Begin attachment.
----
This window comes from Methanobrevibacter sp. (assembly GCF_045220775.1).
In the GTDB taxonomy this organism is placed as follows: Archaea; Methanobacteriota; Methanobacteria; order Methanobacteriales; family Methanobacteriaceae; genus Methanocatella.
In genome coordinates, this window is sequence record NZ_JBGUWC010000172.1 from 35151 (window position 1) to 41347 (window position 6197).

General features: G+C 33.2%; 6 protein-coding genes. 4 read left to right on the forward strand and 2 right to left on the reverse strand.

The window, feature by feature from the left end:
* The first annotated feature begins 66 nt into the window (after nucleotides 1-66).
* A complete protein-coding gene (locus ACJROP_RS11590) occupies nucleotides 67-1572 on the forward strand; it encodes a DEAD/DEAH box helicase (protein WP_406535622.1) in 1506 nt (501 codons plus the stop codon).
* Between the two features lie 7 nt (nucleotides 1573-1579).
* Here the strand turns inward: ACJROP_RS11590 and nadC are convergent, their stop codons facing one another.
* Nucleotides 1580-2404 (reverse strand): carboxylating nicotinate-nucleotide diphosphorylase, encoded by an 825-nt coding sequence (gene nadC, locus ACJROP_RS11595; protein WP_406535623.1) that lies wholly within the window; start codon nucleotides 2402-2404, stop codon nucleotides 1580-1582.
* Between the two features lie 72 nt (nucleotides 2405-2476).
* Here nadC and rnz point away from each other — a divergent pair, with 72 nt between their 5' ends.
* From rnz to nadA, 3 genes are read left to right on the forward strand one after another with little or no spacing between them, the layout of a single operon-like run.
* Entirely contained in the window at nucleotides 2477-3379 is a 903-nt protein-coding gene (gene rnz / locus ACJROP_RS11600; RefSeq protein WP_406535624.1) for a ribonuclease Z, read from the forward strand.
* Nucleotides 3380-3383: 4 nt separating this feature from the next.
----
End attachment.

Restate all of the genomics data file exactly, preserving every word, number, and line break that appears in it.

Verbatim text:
This window comes from Methanobrevibacter sp. (assembly GCF_045220775.1).
In the GTDB taxonomy this organism is placed as follows: Archaea; Methanobacteriota; Methanobacteria; order Methanobacteriales; family Methanobacteriaceae; genus Methanocatella.
In genome coordinates, this window is sequence record NZ_JBGUWC010000172.1 from 35151 (window position 1) to 41347 (window position 6197).

General features: G+C 33.2%; 6 protein-coding genes. 4 read left to right on the forward strand and 2 right to left on the reverse strand.

The window, feature by feature from the left end:
* The first annotated feature begins 66 nt into the window (after nucleotides 1-66).
* A complete protein-coding gene (locus ACJROP_RS11590) occupies nucleotides 67-1572 on the forward strand; it encodes a DEAD/DEAH box helicase (protein WP_406535622.1) in 1506 nt (501 codons plus the stop codon).
* Between the two features lie 7 nt (nucleotides 1573-1579).
* Here the strand turns inward: ACJROP_RS11590 and nadC are convergent, their stop codons facing one another.
* Nucleotides 1580-2404 (reverse strand): carboxylating nicotinate-nucleotide diphosphorylase, encoded by an 825-nt coding sequence (gene nadC, locus ACJROP_RS11595; protein WP_406535623.1) that lies wholly within the window; start codon nucleotides 2402-2404, stop codon nucleotides 1580-1582.
* Between the two features lie 72 nt (nucleotides 2405-2476).
* Here nadC and rnz point away from each other — a divergent pair, with 72 nt between their 5' ends.
* From rnz to nadA, 3 genes are read left to right on the forward strand one after another with little or no spacing between them, the layout of a single operon-like run.
* Entirely contained in the window at nucleotides 2477-3379 is a 903-nt protein-coding gene (gene rnz / locus ACJROP_RS11600; RefSeq protein WP_406535624.1) for a ribonuclease Z, read from the forward strand.
* Nucleotides 3380-3383: 4 nt separating this feature from the next.